I’ll let you in on a little secret – now is the best time to visit Alcatraz. The Thanksgiving crowds have gone home and the holiday season hasn’t started yet. The ferries are not packed, which means you can buy a ticket the day of. And even better, the island is lush and green, the daffodils are blooming and the hummingbirds are zipping around.

 

Daffodils blooming in Officers' Row. Photo by Shelagh Fritz

Daffodils blooming in Officers’ Row. Photo by Shelagh Fritz

The island feels almost tranquil, especially the gardens. Normally quiet, even during the summer, the Prisoner Gardens on the west side of the island typically only sees visitors when the weather is particularly beautiful. In the winter, it is possible to work for hours in the gardens without saying hello to anyone. So, I had a bit of a surprise while working yesterday on the west side – the gardens actually felt busy. I wondered what was going on and then I realized – people were on the wrong side of the gate – in the CLOSED area!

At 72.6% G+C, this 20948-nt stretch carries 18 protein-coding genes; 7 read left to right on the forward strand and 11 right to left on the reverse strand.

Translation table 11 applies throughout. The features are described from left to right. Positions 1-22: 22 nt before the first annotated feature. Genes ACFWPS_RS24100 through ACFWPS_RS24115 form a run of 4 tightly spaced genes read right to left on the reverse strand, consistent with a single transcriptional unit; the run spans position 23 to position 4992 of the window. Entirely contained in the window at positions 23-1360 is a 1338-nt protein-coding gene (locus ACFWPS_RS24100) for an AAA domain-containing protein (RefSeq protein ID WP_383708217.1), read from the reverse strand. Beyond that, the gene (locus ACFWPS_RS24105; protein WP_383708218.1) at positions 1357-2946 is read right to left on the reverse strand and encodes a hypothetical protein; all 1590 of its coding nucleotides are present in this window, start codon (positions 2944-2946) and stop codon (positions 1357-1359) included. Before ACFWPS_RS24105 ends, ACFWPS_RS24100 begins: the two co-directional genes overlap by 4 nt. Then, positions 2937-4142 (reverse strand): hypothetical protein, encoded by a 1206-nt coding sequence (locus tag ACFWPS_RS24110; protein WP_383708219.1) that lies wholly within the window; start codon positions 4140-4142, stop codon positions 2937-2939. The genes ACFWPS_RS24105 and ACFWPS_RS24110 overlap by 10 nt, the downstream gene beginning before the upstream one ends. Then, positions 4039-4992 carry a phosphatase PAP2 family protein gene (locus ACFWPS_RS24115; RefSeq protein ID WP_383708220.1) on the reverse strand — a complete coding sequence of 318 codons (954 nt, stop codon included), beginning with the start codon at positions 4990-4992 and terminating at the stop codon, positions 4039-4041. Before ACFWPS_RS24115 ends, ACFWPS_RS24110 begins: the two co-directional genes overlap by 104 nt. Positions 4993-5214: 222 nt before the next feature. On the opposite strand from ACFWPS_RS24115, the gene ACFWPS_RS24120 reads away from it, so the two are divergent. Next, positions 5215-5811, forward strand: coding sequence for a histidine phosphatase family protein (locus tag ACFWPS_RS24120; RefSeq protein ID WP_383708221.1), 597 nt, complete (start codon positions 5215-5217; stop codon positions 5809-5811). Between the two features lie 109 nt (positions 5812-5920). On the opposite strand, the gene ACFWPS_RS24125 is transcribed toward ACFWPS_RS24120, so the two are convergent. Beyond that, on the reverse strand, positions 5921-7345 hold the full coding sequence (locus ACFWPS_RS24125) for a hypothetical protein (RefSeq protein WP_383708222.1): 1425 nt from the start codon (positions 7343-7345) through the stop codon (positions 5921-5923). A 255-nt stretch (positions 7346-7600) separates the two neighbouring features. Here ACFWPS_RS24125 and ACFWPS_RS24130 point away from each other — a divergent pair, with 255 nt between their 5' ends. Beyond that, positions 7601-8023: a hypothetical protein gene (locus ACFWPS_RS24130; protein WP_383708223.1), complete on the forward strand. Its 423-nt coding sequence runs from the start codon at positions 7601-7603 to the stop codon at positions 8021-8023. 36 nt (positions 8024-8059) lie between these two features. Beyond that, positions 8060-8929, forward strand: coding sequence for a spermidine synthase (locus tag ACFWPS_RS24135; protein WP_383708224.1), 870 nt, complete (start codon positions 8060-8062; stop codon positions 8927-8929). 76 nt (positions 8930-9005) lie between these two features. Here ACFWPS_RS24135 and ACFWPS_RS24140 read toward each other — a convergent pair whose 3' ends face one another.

Following the stream of people, I entered the Laundry Building and spoke to the National Park Service Intern, Nora. It seems like the Park decided to open the building doors and let visitors experience this normally ‘off limits’ shortcut.

 A new shortcut takes visitors through the Laundry Building. Photo by Shelagh Fritz

Through the eyes of the inmates - from inside the Laundry Building inmate gazed at the gardens and city beyond. Photo by Shelagh Fritz

Through the eyes of the inmates – from inside the Laundry Building inmate gazed at the gardens and city beyond. Photo by Shelagh Fritz

This additional visitor access is pretty special – not only do visitors get to see more of the island, but now they can walk around the island through the Laundry Building instead of backtracking. The visitors are also walking in the steps of the inmates – walking through the gardens and seeing the city in the distance while on their way to work in the Laundry Building.

 

The cliché of being so close yet so far, probably never had a better example.

 

Even though you will not need to book ahead to visit during the winter months, don’t leave it until the last minute. This area will close for February 1 as Brandt’s Cormorants return to nest in a nearby area.

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Honoring Antonia Adezio, Garden Conservancy President